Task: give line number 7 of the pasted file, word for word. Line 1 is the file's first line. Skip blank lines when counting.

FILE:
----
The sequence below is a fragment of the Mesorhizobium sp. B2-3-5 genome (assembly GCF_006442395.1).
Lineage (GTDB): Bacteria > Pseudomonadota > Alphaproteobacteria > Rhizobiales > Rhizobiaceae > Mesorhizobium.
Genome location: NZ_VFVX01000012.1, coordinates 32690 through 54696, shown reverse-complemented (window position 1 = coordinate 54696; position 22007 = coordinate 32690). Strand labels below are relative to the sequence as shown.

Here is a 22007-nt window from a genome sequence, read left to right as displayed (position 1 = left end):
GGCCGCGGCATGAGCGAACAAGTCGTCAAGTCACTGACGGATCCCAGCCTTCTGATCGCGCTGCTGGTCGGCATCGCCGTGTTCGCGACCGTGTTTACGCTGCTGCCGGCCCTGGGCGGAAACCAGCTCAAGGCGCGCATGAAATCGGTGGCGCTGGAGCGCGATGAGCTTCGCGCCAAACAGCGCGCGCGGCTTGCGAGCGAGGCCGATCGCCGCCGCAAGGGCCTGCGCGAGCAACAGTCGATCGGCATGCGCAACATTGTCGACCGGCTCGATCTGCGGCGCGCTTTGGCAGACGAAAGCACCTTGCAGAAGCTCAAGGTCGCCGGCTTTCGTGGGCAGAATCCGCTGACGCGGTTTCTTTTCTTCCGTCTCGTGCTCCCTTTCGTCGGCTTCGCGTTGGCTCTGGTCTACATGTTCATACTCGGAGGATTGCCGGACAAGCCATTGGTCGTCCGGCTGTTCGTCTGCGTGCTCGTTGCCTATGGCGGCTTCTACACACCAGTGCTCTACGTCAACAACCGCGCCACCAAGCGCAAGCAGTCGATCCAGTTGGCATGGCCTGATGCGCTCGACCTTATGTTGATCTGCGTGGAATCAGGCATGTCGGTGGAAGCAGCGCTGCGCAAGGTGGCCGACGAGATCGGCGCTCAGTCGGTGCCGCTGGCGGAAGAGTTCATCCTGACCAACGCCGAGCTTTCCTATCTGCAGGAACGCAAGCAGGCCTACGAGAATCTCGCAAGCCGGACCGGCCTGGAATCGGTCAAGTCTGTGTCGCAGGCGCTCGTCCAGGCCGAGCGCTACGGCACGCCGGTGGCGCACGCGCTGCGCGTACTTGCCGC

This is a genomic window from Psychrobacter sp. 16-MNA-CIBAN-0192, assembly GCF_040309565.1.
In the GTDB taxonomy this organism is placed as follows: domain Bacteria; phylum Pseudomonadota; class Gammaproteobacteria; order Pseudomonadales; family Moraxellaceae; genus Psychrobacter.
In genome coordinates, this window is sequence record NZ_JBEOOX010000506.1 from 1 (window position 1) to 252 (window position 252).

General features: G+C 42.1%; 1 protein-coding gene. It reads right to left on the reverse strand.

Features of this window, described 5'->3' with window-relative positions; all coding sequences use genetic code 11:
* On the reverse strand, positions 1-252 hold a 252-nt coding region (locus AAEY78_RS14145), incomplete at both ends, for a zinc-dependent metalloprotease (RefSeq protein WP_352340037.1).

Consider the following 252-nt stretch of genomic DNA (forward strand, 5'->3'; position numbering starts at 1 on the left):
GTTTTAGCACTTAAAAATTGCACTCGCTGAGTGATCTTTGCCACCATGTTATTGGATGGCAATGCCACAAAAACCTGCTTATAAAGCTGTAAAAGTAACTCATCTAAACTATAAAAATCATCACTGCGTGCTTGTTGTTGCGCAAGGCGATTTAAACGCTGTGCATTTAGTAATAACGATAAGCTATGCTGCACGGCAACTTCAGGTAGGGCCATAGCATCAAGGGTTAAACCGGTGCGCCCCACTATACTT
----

In the GTDB taxonomy this organism is placed as follows: domain Bacteria; phylum Pseudomonadota; class Gammaproteobacteria; order Pseudomonadales; family Moraxellaceae; genus Psychrobacter.